Drummond Castle John 1st Lord Drummond, John Drummond, first Lord Drummond (died 1519), was a Scottish statesman. Drummond, ninth successive knight of his family, was the eldest son of Sir Malcolm Drummond of Cargill and Stobhall, Perthshire, by his marriage with Mariota, eldest daughter of Sir David Murray of Tullibardine in the same county. He sat in parliament 6 May 1471, under the designation of Lord of Stobhall. On 20 March 1473-4 he had a charter of the offices of seneschal and coroner of the earldom of Strathearn,in which he was confirmed in the succeeding reign. In 1483 he was one of the ambassadors to treat with the English King, with a safe-conduct (passport) granted 29 November of that year; again, on 6 August 1484, to treat of the marriage of James, Prince of Scotland, and Anne de la Pole, niece of Richard III. He was a commissioner for settling border differences nominated by the treaty of Nottingham, 22 September 1484; his safe-conduct into England being dated on the ensuing 29 November.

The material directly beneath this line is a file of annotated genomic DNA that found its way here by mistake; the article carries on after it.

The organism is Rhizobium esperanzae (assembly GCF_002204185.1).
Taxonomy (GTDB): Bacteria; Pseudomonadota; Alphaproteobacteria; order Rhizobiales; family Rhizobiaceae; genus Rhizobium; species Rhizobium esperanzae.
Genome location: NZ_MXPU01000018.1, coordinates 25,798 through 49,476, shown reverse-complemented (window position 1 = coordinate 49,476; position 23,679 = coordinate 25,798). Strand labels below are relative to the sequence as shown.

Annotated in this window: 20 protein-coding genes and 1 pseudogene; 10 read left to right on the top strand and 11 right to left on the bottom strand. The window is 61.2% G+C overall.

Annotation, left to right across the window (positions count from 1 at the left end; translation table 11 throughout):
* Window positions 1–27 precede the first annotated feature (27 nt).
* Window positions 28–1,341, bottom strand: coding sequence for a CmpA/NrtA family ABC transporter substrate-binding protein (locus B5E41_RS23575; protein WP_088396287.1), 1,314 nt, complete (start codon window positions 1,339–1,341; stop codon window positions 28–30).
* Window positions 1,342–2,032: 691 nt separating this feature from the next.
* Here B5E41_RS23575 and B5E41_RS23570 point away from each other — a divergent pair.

James III of Scotland took the office of Steward of Strathearn from Drummond in September 1475, making him his enemy. Although Dummond was raised to the peerage by the title of Lord Drummond, 29 January 1488, soon after he joined the rebel party against James III, and he sat in the first parliament of James IV, 6 October 1488.
In this same year he was appointed a privy councillor and justiciary of Scotland, and was afterwards constable of the castle of Stirling. In 1489 John Stewart, 1st Earl of Lennox, rose in revolt against the king. He had encamped at Gartalunane, on the south bank of the Forth, in the parish of Aberfoyle, but during the darkness of the night of 11 Oct. was surprised and utterly routed by Drummond. As one of the commissioners to redress border and other grievances, Drummond had a safe-conduct into England 22 May 1495, 26 July 1511, 24 Jan. 1513, and 20 April 1514.